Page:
To be honest, I’m skeptical about even wanting a third Ghostbusters film. But, operating on the assumption that it’s going to happen anyway, how would I want it approached? Continue reading
Sequels. They’re ubiquitous. It seems like at least half of the movie news I see is regarding some sequel or prequel. Action movies of various stripes (fantasy, science-fiction, superhero, and more) are the genre most prone to receive sequels, but comedies and the occasional drama are known to receive them as well. There are over a dozen sequels being released in 2012, and it’s not even a big year for sequels. And there are, of course, more on the way. But this isn’t a new trend in Hollywood by any stretch; it’s been going on since The Fall of a Nation in 1916, which also started the trend of sequels that were directed by a different person.
And sequels aren’t an inherently bad thing. Hollywood wouldn’t keep churning them out if people didn’t go to see them, and people wouldn’t go to see them if they didn’t at least hope they would be entertained. Some have even achieved critical acclaim, with The Godfather: Part 2 winning an Oscar for Best Picture, and Toy Story 3 receiving a nomination for the same. But there’s also no question that there are a lot of bad, or just disappointing, sequels and prequels out there. So, under the same presumption that went into my Guidelines for Adaptations, I thought I would take a look at what can make or break a sequel. Again, none of these suggestions are absolute binding rules… but they’re pretty reliable guidelines.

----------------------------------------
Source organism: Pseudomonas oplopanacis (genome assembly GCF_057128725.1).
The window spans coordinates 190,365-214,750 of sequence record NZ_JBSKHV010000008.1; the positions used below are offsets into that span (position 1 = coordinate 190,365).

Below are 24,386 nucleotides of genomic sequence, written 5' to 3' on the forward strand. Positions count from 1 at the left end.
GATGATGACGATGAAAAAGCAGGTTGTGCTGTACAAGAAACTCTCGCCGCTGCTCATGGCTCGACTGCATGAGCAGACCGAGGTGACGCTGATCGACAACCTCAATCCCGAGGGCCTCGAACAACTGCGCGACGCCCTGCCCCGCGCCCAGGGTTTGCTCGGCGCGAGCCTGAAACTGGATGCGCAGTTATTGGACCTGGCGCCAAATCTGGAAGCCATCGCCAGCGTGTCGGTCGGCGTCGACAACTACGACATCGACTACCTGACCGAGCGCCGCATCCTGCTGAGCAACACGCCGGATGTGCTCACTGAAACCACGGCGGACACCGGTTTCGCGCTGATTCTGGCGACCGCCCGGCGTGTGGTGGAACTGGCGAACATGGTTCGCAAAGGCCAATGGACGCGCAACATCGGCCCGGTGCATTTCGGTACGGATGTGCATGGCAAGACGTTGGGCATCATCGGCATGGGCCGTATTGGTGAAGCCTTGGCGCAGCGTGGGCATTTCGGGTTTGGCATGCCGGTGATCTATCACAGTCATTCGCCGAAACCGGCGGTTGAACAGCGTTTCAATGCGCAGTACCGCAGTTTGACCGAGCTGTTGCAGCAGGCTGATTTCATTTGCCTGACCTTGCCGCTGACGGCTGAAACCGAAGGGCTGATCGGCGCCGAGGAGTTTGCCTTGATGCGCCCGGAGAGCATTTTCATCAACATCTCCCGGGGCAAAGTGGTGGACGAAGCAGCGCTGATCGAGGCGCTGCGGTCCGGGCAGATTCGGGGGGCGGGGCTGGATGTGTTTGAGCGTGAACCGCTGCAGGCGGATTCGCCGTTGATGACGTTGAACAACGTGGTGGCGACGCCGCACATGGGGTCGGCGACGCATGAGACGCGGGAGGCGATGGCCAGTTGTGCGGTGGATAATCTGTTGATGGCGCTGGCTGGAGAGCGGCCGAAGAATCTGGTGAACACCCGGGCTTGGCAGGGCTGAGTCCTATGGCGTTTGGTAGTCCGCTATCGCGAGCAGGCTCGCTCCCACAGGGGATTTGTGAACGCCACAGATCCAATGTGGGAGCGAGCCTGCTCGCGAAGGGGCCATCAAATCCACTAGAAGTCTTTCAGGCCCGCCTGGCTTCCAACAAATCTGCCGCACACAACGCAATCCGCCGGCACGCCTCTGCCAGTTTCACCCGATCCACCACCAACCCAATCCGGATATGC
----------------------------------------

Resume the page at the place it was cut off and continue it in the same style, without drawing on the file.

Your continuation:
So what goes into a quality sequel? Continue reading
Every great once-in-a-while — about three times a year, in my experience — “liking” a project’s official Facebook fan page results in being treated to some worthwhile news. In this case, a post from the official Ghostbusters movie page had an embedded video of the film’s original trailer, with one small alteration on the end: Ghostbusters is coming back to theatres for the first time since 1985, this October. Looking around on the web, it seems like it’ll be hitting Halloween weekend.
Personally, I find this much more pleasant news than the ever-present rumors of Ghostbusters 3, which has never seemed to be going down a good track. I find myself more excited than I probably rationally should be. I own Ghostbusters (and Ghostbusters 2) on DVD; I can watch it any time I want. But I’ve never seen it in the theatre. Seeing it on the big screen would be a real treat. It is interesting, in this day and age of Blu-Ray, DVDs, and DVRs, that film companies seem to be getting interested in re-releasing things in theatres once again. The Lion King and Top Gun have both been announced as getting re-releases, although both of those are getting after-the-fact 3D treatments for the reissues. I’ve seen no mention of Ghostbusters getting a 3D conversion, and frankly? I’m OK with that. It stands on its own and needs no 3D gimmick. Of course, that could be said of The Lion King and Top Gun as well. But it does all make me wonder exactly what’s motivating this from Hollywood. As far as I can remember, it’s been about 20 years since any studio has made a habit of re-releasing films into theatres. Has there been some shift in peoples’ buying habits that makes them think it’s worth trying this again?